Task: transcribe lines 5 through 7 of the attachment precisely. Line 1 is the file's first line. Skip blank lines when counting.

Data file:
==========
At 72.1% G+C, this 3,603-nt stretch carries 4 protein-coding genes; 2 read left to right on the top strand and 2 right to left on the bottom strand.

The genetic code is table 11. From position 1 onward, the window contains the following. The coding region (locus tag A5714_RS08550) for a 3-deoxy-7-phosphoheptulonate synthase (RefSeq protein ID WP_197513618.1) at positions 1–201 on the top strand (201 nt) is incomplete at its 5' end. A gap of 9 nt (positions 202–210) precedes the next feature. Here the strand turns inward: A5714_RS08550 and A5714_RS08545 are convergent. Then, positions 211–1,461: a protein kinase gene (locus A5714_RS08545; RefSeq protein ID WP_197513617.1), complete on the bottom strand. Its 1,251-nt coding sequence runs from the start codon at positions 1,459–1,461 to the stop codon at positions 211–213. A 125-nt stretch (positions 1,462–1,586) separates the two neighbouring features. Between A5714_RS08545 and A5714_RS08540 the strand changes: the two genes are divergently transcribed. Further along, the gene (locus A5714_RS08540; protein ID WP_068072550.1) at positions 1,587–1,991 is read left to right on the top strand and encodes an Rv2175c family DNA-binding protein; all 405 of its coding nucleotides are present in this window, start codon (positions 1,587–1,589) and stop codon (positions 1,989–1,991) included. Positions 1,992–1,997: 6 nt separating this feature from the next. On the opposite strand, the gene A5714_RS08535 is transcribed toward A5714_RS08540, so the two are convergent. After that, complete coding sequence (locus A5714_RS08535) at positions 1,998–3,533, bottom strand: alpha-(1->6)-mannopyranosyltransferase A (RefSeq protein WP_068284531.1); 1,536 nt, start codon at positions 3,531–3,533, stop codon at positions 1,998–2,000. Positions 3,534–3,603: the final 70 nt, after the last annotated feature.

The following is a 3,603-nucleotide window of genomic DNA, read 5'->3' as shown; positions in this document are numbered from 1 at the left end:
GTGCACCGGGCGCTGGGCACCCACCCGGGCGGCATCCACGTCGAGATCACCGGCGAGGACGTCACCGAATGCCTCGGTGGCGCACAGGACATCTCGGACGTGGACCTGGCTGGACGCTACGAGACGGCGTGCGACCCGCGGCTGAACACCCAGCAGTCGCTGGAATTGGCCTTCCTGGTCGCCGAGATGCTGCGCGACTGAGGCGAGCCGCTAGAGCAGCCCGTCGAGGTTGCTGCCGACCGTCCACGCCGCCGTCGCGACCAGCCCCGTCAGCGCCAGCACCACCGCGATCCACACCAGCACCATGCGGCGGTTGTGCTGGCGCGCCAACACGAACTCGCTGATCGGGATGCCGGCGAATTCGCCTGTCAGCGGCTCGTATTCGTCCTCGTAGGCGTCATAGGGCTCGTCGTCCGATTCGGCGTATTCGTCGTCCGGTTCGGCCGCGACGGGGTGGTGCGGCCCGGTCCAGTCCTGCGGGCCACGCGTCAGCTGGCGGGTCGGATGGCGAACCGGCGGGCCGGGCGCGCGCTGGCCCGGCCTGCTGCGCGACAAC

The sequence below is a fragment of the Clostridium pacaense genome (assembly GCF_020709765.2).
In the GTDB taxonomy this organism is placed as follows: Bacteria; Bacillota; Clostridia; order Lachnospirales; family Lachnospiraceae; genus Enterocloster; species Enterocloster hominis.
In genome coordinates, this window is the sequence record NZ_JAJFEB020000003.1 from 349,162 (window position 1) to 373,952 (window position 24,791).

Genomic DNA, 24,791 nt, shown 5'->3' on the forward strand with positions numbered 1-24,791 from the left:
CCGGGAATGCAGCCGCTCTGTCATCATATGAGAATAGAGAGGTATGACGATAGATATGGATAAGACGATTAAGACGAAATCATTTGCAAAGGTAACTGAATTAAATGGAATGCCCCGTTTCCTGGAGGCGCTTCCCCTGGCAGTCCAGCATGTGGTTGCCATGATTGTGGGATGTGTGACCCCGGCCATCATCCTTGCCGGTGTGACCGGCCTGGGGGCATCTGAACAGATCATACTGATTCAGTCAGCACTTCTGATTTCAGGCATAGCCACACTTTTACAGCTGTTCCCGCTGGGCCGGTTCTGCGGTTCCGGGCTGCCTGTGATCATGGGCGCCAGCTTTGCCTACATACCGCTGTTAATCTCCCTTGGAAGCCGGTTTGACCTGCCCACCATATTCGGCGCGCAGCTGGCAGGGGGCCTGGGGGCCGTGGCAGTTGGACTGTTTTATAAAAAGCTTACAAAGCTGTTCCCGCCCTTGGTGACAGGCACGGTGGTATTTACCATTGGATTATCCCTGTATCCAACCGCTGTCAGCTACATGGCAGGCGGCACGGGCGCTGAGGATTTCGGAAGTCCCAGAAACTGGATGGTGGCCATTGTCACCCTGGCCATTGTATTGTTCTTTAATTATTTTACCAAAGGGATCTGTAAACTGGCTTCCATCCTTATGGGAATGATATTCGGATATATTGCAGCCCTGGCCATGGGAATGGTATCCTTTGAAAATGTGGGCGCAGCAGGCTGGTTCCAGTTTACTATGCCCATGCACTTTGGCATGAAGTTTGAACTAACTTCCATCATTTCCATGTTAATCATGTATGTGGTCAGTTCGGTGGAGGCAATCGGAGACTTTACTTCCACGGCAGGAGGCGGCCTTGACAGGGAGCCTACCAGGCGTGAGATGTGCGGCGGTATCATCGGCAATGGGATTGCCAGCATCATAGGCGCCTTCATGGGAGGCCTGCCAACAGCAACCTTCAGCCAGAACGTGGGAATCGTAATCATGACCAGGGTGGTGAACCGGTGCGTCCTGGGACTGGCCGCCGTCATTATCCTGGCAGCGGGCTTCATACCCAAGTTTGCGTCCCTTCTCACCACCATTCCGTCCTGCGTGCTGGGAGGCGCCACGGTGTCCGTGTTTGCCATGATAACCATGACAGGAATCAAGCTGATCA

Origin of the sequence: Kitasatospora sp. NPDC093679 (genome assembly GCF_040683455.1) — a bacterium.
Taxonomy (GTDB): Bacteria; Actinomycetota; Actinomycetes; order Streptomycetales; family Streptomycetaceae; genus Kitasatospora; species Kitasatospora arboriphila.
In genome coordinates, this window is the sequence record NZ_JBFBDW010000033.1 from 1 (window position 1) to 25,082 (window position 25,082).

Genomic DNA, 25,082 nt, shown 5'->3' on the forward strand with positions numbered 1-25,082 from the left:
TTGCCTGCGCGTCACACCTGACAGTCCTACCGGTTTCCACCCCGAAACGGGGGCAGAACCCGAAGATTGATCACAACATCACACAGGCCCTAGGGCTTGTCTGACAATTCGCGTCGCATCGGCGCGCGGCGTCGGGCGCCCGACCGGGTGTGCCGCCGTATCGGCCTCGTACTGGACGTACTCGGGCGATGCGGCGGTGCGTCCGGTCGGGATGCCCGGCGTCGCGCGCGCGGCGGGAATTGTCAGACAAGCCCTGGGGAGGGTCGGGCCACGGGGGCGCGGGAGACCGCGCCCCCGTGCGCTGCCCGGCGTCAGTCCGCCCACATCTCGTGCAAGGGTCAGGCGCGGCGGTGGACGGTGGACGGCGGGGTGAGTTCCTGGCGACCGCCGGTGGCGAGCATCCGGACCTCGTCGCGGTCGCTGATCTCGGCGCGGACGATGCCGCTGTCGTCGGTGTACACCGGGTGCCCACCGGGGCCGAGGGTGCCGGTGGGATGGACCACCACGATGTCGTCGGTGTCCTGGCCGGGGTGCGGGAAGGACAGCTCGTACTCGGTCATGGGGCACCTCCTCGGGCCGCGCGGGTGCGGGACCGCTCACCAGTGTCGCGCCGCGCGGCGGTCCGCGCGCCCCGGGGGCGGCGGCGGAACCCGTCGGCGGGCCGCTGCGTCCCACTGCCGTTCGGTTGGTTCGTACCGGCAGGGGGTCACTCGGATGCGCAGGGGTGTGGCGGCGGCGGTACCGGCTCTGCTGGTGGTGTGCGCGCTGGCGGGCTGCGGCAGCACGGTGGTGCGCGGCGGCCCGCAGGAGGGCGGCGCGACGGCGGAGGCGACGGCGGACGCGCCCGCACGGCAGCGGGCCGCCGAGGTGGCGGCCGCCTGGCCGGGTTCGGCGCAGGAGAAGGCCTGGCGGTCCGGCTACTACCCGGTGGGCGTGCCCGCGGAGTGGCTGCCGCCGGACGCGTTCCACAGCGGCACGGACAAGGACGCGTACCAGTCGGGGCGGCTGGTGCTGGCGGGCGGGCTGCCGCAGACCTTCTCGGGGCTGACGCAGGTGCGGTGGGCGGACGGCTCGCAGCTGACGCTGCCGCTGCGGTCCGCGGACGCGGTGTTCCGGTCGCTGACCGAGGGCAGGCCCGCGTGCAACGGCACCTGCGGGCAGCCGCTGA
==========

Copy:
The sequence below is a fragment of the Clostridium pacaense genome (assembly GCF_020709765.2).
In the GTDB taxonomy this organism is placed as follows: Bacteria; Bacillota; Clostridia; order Lachnospirales; family Lachnospiraceae; genus Enterocloster; species Enterocloster hominis.
In genome coordinates, this window is the sequence record NZ_JAJFEB020000003.1 from 349,162 (window position 1) to 373,952 (window position 24,791).